Who will work in S'pore's factories?

Who will work in S'pore's factories?

SINGAPORE - Homegrown heavy duty plastic bag maker SL Packaging has been in Singapore since 1980.

But an acute labour shortage and high electricity bills finally pushed the company out.

It bought land in Johor a few months ago and is in the process of shifting operations out of its Yishun factory to a new one in Johor near the Tuas Second Link.

"We did not have the quota for more foreign workers. We understand that the government will not reverse its decision on its quota for the manufacturing sector," says Mr Ronald Lim, chief operating officer of listed trading firm Intraco Limited. Intraco owns a stake in SL Packaging's parent Dynamic Colours, which is also listed.

SL Packaging had downsized its factory operations over the years due to high costs. Now, 30 workers remain.

Singaporeans form about a third, and are mostly administrative staff.

"Singapore has a low fertility rate, at one child (per woman). I'm very sure nobody will want to work shifts in a manufacturing environment," Mr Lim adds.

SL Packaging is following in the footsteps of many manufacturers here.

Over the last 20 to 30 years, high costs and difficulties in hiring locals have pushed them to set up shop in nearby Johor or Batam.

Controls on foreign worker inflows like levies and quotas were relaxed from around 2004 to boost the economy.

But since 2010, they have been progressively tightened. The government is on a mission to boost stagnating labour productivity and raise local salaries by a third.

A rule change that took effect in July meant manufacturers can have only 60 per cent of their workforce made up of foreigners, down from 65 per cent.

If a company has more than half of its workforce made up of foreigners, every additional worker up to its 60 per cent quota will cost it $470 a month in levies.

Meanwhile, the new minimum wage in Malaysia from next year is just RM900 (S$360).

Mr Lim, who is also president of the Singapore Plastic Industry Association, says salaries for factory workers in Singapore are near $1,000 a month, while Malaysian workers can be found for half of that.

It is difficult for wages here to rise drastically to attract locals as factories sell to the world and need to be cost-competitive, he says. SL Packaging invested in hi-tech German machines since 1997. "Things are quite automated already. But we still need people to run the shift," he says.

Thus the move out for the factory, which supplies to petrochemical companies like ExxonMobil. "I'm not sure if this is what the government wants. Jurong Island is an important petrochemical hub. Without the support industry, how will people feel," he says.

Sometimes, the grass is not greener on the other side. Local sportswear manufacturer Bodynits Group ventured outside Singapore many years ago as it faced labour shortages here.

But now it grapples with political risks abroad, such as demonstrations by workers in Batam, says founder Lynn Tan.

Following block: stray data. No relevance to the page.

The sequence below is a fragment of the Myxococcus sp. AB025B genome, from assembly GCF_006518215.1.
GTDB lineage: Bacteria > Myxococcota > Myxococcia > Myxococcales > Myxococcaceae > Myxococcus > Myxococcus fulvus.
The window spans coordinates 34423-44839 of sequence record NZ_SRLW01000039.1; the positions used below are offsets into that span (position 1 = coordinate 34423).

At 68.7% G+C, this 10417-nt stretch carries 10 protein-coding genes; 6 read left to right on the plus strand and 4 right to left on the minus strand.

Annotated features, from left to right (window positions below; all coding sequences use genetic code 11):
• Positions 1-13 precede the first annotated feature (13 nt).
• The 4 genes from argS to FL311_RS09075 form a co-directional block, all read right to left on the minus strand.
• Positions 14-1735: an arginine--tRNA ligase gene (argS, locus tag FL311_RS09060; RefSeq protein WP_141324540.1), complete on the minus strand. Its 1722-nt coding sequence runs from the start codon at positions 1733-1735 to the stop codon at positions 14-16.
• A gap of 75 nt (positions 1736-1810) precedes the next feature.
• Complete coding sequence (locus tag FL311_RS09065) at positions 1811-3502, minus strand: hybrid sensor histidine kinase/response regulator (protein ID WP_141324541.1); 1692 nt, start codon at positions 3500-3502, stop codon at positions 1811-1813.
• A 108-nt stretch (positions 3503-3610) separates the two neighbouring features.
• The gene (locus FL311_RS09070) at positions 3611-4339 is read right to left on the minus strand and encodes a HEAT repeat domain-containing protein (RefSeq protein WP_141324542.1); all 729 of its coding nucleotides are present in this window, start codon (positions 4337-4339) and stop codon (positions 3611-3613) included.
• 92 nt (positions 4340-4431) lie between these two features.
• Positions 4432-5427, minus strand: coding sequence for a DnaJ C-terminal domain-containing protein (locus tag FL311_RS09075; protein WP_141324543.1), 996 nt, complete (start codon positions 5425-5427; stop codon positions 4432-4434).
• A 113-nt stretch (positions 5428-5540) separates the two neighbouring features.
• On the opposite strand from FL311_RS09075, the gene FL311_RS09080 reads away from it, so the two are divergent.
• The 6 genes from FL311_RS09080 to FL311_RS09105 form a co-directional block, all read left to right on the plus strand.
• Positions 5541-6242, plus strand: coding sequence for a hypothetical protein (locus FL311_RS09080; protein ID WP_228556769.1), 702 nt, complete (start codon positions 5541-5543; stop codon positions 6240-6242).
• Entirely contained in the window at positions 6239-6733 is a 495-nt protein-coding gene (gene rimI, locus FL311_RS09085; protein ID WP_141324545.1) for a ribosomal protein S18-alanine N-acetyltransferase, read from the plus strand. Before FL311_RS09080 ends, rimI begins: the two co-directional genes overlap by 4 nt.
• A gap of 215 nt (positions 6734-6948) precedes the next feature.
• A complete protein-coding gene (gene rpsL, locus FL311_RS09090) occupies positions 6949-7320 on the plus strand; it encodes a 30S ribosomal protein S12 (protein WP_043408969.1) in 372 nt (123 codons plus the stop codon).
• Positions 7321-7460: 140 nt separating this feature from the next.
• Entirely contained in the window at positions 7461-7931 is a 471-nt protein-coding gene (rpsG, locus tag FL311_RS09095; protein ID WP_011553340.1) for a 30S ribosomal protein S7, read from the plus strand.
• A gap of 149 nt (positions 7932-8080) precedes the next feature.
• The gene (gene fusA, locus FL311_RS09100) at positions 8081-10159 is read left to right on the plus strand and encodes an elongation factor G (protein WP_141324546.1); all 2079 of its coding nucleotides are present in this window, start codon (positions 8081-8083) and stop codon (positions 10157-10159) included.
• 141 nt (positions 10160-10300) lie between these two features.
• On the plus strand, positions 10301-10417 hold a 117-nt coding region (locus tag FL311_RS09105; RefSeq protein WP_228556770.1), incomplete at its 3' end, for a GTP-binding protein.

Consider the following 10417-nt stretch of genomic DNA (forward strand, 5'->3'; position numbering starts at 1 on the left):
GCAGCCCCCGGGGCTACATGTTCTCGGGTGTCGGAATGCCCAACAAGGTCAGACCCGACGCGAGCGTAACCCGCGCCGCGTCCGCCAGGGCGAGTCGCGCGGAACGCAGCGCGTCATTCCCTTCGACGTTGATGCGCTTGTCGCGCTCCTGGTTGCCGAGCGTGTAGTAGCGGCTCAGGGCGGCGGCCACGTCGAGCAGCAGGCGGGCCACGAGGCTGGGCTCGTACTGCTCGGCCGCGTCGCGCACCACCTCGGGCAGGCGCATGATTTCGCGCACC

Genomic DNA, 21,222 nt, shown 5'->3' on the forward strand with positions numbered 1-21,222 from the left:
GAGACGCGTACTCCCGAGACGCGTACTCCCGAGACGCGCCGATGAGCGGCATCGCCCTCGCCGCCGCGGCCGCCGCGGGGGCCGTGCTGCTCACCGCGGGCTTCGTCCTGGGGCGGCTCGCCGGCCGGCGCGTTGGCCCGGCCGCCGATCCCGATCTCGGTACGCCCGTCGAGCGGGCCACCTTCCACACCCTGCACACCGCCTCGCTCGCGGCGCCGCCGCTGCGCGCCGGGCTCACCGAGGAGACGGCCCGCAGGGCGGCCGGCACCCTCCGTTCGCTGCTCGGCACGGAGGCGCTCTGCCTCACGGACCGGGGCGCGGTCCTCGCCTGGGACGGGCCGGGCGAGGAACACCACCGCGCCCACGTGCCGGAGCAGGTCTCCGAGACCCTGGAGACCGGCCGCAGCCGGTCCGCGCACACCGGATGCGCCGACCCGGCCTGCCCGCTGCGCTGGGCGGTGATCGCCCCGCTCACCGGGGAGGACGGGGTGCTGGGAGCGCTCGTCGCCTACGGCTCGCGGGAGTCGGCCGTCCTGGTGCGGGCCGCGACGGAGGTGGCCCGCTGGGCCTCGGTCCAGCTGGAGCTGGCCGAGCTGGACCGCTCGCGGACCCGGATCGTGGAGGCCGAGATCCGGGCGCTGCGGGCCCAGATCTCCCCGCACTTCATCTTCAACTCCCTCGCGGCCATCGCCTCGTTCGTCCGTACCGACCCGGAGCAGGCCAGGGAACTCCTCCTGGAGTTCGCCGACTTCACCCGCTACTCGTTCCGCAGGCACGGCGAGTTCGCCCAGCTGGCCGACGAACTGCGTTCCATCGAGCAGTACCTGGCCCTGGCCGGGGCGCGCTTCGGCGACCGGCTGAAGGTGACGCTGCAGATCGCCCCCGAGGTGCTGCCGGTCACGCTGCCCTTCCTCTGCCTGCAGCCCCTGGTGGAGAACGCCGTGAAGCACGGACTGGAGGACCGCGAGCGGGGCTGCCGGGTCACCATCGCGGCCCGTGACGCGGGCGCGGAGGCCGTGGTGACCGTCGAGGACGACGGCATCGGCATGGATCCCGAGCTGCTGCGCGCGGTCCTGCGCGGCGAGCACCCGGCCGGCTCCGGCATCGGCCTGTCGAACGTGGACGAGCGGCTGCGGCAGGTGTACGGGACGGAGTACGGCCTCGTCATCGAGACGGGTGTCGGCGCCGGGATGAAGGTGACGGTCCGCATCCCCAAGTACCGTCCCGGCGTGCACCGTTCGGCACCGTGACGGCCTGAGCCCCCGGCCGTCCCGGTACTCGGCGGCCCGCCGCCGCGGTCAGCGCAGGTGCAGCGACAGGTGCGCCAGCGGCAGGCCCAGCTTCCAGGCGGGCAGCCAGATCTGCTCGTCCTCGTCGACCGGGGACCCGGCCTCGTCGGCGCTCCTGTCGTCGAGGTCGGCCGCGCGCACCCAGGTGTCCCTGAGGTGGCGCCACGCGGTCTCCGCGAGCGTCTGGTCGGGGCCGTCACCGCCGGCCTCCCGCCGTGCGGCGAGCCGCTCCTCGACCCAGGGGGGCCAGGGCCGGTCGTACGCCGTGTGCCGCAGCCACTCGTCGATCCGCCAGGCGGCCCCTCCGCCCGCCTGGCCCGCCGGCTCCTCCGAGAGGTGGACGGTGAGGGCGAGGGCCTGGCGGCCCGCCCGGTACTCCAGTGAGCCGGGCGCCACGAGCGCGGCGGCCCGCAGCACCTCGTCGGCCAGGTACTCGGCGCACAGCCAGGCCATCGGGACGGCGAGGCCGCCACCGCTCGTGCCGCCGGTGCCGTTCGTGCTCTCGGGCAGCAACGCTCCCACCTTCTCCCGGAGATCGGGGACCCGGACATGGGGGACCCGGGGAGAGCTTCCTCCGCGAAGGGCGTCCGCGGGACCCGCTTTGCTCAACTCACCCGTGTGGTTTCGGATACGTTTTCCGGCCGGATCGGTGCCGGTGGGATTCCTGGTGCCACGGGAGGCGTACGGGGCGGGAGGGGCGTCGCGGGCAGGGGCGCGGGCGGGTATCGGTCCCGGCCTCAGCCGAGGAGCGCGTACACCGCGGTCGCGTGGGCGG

Meanwhile, other SME manufacturers like rice vermicelli maker People Bee Hoon are staying put despite finding it tough to meet new orders.

"The 'Made in Singapore' brand is still very much valued so we are trying to capitalise on it now. If you move out, people may see the product in a different light," says company director Desmond Goh.

Wang Gee Hock, chief executive of listed firm Superior Multi-Packaging Limited, says the metal pail manufacturer is doing fine despite having maxed out its foreign worker quota for their 130 production workers.

Cost-saving strategies were implemented early. "We got the warning about the tightening years ago from then manpower minister Gan Kim Yong. We outsourced the making of pail covers and handles to our subsidiaries in China and Vietnam. We also upgraded and bought new machines," he says.

George Huang, president of the Singapore Manufacturing Federation, says that many companies are already looking at productivity enhancements to decrease costs.

But this might not be enough to address the challenges of high operating costs and intense competition even as foreign worker quotas get tightened, he says.

"Companies may need to look into incorporating innovation in their business products and processes - such as creative designs, new functions, new services, or better ways of production," he says.

Meanwhile, dialogue sessions between businessmen and the government continue to be filled with gripes about the difficulties of finding local workers.

The government has reiterated that it will not U-turn on its policy of tightening the foreign worker quotas

At a dialogue with the Chinese business community earlier this month, Minister in the Prime Minister's Office Grace Fu faced a comment that the "no U-turn" remarks agitate the business community and might cost the government votes in the next election.

She replied: "The government has to look at the bigger good. We want to create jobs that your children want to work in.

"Do they long for jobs that you're paying your local people (to do) now? The trade-offs are not easy but we got to have them."

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